Mr. Mendes said he believed that the government’s apology was not sincere, and that many people in the Netherlands still did not take the issues of slavery and racism seriously.
On Sunday, the day before the apology, a group of descendants of enslaved people stood in frigid temperatures in front of the Royal Palace in the center of Amsterdam to protest the apology and the way the government had handled it.
Many said they felt the apology had been forced upon them.
“We came here to make noise against an apology that’s being rammed down our throats,” said Reggie Hoogvliets, who, with Mr. Mendes, was among those at the protest.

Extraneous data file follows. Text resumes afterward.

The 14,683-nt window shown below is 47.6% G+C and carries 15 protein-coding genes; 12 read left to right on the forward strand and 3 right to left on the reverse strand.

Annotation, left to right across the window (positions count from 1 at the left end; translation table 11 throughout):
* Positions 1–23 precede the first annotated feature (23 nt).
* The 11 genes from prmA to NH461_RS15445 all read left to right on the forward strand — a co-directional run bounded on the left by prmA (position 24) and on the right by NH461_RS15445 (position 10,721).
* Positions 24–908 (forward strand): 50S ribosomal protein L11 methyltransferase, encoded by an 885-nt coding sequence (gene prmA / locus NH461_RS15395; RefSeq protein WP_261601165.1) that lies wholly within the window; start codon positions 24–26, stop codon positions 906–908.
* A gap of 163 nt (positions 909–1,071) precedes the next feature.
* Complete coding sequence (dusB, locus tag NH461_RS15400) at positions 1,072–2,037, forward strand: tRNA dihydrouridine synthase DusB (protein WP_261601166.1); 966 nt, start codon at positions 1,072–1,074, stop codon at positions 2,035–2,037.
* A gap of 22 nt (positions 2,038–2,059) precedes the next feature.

He said he would not accept Mr. Rutte’s apology, partly because the government did not speak to the right stakeholders and descendants of enslaved people.
More communication and a meaningful date would have made the apology more palatable, many people said.
“We want to tell our own history to our children from our own vantage point,” said Regilio Bruinhart, who was also at the protest in Amsterdam on Sunday.
“The pain isn’t that long ago,” Mr. Bruinhart added. “My father’s grandfather lived through it.”
Franc Weerwind, the Dutch minister of legal protection, who is the only member of the Dutch cabinet of Surinamese descent and is a descendant of enslaved people, was in Suriname on Monday on behalf of the government.
“Accepting the apology, as expressed by the prime minister, is up to each person himself,” Mr. Weerwind said. “Now we have to start building — together.”
Ank Kuipers contributed reporting from Paramaribo, Suriname.